This tutorial takes you through how you can use Kicad Tutorial in creating, editing, and library linking of PCBs before they are exported to gerbers for fabrications. The tutorial comes in handy for beginners who want to use Kicad. Like Eagle, it will not be easy, but once you get used to it, you will enjoy using it to design your PCB layout.
Step 1: Downloading Kicad Tutorial
The first thing you need to do to get started is to download KiCad. You must contact the latest version of your software, depending on your program.
Once the program has been installed, you need to create a navigation window that will allow you to open the periphery programs, such as PCB layout and schematic capture.
Step 2: Kicad Tutorial—Setting Up the Project
You will have to download the design for KiCad and unzip the files in your local directory. The files that may be needed for this purpose include:
Pro – to help keep track of the structure
CMP: defines the footprints to be used with schematic components
Kicad PCB layout: they represent the PCB layout
Sch- refers to the schematic
These are the main files that need to be shared on a KiCad design. Also, you may need to share the footprint file.
Notice that KiCad works differently from Eagle and requires that you define the footprint that must go with each component.
Step3: Setting Up the Component Library
It would help if you double-clicked on the Picard Schema. If you get an error, ignore it. If the schematic loads with a question mark, it shows that KiCad is missing the link, and so it may be necessary that you link it to the devices containing the schematic.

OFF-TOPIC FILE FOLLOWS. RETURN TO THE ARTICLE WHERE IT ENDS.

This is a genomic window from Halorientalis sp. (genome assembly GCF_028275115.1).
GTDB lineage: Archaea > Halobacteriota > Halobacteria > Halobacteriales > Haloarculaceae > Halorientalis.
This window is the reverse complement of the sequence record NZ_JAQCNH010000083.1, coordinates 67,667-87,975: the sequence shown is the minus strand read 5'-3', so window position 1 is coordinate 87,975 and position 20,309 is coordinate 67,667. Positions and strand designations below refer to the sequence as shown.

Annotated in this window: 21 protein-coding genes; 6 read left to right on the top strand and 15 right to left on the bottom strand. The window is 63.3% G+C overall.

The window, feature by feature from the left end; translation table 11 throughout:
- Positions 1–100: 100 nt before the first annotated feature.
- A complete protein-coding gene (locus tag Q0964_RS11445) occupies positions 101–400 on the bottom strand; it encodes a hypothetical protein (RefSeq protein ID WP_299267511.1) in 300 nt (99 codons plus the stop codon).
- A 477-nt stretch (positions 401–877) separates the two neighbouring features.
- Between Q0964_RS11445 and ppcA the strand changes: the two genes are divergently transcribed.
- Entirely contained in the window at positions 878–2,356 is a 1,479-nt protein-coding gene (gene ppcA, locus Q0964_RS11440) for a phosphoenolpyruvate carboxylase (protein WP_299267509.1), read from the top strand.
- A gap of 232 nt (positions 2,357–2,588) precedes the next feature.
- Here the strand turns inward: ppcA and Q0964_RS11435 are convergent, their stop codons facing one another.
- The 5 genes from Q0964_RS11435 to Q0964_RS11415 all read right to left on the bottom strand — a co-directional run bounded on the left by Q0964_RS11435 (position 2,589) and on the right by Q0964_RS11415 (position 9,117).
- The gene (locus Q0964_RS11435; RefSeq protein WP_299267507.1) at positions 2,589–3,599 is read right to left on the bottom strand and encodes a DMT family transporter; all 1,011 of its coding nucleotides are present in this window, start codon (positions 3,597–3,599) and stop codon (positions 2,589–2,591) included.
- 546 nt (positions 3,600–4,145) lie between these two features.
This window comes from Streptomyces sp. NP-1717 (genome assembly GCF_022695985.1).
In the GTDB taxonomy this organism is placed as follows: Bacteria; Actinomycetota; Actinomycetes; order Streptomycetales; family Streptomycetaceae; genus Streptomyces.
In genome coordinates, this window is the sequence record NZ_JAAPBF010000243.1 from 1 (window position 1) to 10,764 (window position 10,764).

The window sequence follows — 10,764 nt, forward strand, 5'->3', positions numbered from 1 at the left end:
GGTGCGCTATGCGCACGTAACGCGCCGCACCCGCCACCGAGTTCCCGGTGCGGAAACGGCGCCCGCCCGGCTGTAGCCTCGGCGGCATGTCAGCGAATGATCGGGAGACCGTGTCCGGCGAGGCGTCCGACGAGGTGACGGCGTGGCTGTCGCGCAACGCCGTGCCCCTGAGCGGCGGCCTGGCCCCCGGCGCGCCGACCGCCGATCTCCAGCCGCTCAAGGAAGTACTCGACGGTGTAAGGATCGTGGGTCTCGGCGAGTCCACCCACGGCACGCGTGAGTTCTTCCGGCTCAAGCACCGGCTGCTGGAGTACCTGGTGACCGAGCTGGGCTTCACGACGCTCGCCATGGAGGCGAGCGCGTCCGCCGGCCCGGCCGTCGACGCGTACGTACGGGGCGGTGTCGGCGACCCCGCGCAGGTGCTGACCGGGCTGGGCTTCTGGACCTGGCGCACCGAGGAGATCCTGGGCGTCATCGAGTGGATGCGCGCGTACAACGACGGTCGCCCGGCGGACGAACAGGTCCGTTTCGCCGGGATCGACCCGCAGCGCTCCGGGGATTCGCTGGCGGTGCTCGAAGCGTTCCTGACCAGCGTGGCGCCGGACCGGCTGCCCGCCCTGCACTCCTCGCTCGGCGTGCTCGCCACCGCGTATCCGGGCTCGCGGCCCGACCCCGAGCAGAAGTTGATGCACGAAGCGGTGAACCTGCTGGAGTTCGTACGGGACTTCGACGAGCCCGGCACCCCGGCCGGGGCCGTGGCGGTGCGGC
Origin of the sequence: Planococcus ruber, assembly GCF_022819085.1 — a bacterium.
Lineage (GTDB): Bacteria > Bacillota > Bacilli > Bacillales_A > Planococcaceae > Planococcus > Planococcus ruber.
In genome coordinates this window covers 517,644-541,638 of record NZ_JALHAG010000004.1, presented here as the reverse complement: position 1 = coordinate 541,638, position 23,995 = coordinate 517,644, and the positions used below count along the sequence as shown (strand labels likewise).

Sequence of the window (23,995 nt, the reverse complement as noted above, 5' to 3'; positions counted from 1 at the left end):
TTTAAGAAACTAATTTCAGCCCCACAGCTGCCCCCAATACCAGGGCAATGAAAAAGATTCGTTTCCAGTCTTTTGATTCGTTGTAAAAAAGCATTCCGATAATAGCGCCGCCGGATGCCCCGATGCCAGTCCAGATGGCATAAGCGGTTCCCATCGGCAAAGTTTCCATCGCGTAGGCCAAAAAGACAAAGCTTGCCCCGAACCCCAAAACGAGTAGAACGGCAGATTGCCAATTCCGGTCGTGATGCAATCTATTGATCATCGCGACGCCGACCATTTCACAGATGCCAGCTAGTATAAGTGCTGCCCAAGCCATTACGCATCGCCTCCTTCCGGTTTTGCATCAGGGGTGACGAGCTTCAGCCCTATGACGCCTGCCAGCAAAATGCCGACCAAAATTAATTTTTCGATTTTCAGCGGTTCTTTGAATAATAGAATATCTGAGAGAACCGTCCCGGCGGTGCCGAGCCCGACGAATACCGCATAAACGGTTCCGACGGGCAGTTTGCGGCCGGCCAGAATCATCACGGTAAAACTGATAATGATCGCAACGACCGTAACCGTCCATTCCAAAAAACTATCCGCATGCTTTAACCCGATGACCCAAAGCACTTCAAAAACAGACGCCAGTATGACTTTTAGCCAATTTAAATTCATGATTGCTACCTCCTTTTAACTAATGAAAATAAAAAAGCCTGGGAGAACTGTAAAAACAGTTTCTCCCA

Linking your Components to the Libraries
Click on your component libraries and allow for the creation of an open window. The project file has the information regarding where the component library file is located.
Step 4: Adding Components to Your Schematic
If you want to add a device to your schematic, all you need to do is click on add. It opens the component window and allows you to choose a component among the hundreds of features available. The next thing that you need to do is to select the device and press enter. Then place it in your following schematic.
Once the capacitor has been placed, you will notice that it will still be in placement mode. Here, it would help if you hit Esc to return to the normal pointer mode.
Copying the component is easy; just put the mouse at 3.3v and press c to help simulate the device and place it in the required position.
Step 5: Kicad Tutorial—Wiring the Components
It would help if you tried to wire the components together by placing the mouse pointer over the bubbles and pressing W.
Step 6: Annotating the Schematic Components
KiCad helps to auto-annotate your schematic. Here, you should click on annotate the schematic components button, use the default setting, and click to confirm it. Kicad will request that you verify the annotation. Once you confirm, the components will be added.